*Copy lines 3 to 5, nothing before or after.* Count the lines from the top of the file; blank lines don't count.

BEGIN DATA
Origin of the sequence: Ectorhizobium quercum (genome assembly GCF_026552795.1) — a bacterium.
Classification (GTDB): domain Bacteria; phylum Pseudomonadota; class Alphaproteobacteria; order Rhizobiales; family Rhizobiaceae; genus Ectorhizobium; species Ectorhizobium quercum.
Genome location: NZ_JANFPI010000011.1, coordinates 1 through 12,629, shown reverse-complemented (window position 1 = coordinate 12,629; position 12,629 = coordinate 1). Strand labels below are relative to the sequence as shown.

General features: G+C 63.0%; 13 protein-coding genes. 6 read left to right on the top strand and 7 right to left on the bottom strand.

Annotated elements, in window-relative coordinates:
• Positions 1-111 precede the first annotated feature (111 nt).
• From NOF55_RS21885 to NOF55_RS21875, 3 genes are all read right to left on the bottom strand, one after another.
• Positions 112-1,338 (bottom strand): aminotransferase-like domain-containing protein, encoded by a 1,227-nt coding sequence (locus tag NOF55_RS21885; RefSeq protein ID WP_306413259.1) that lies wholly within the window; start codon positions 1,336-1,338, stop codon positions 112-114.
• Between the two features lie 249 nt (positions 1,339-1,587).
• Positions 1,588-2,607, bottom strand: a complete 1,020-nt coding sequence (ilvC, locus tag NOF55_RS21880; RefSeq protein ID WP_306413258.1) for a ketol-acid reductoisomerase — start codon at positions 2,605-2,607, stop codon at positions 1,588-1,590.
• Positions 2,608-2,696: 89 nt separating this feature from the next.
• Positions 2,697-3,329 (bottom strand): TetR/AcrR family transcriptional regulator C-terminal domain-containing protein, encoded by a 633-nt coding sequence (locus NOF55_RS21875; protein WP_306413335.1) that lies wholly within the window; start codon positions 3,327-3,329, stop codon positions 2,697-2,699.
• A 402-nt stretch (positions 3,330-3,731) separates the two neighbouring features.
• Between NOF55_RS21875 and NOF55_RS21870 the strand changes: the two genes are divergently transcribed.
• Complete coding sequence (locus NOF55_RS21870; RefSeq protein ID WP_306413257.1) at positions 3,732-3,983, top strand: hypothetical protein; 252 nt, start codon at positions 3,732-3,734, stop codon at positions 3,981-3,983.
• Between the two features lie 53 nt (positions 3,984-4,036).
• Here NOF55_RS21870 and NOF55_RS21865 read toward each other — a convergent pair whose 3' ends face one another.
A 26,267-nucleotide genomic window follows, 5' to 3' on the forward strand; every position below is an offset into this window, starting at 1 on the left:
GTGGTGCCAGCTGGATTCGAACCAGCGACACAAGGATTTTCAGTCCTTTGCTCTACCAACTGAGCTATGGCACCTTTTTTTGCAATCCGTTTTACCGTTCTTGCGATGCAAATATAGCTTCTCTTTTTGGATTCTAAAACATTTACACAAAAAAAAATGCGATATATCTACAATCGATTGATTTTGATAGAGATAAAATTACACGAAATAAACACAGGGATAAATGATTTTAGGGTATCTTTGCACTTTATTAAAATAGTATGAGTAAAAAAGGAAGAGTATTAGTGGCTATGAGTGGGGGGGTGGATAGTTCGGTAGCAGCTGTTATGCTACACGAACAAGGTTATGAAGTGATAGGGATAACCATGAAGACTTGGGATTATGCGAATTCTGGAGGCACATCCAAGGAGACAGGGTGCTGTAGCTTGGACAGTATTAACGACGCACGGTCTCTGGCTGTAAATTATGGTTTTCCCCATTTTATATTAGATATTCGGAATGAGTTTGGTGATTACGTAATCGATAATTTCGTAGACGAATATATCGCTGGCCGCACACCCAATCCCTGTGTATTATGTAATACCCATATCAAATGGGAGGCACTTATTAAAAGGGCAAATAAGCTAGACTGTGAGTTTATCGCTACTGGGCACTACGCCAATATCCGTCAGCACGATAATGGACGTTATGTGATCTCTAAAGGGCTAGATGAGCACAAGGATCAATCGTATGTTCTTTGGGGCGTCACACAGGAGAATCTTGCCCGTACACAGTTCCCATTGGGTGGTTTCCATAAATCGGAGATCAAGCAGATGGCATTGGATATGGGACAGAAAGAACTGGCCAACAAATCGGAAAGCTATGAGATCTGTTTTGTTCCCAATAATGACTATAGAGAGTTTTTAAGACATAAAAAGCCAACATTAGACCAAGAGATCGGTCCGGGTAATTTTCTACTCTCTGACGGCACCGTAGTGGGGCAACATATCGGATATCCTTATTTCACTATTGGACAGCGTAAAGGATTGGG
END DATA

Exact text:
Genome location: NZ_JANFPI010000011.1, coordinates 1 through 12,629, shown reverse-complemented (window position 1 = coordinate 12,629; position 12,629 = coordinate 1). Strand labels below are relative to the sequence as shown.

General features: G+C 63.0%; 13 protein-coding genes. 6 read left to right on the top strand and 7 right to left on the bottom strand.

Annotated elements, in window-relative coordinates: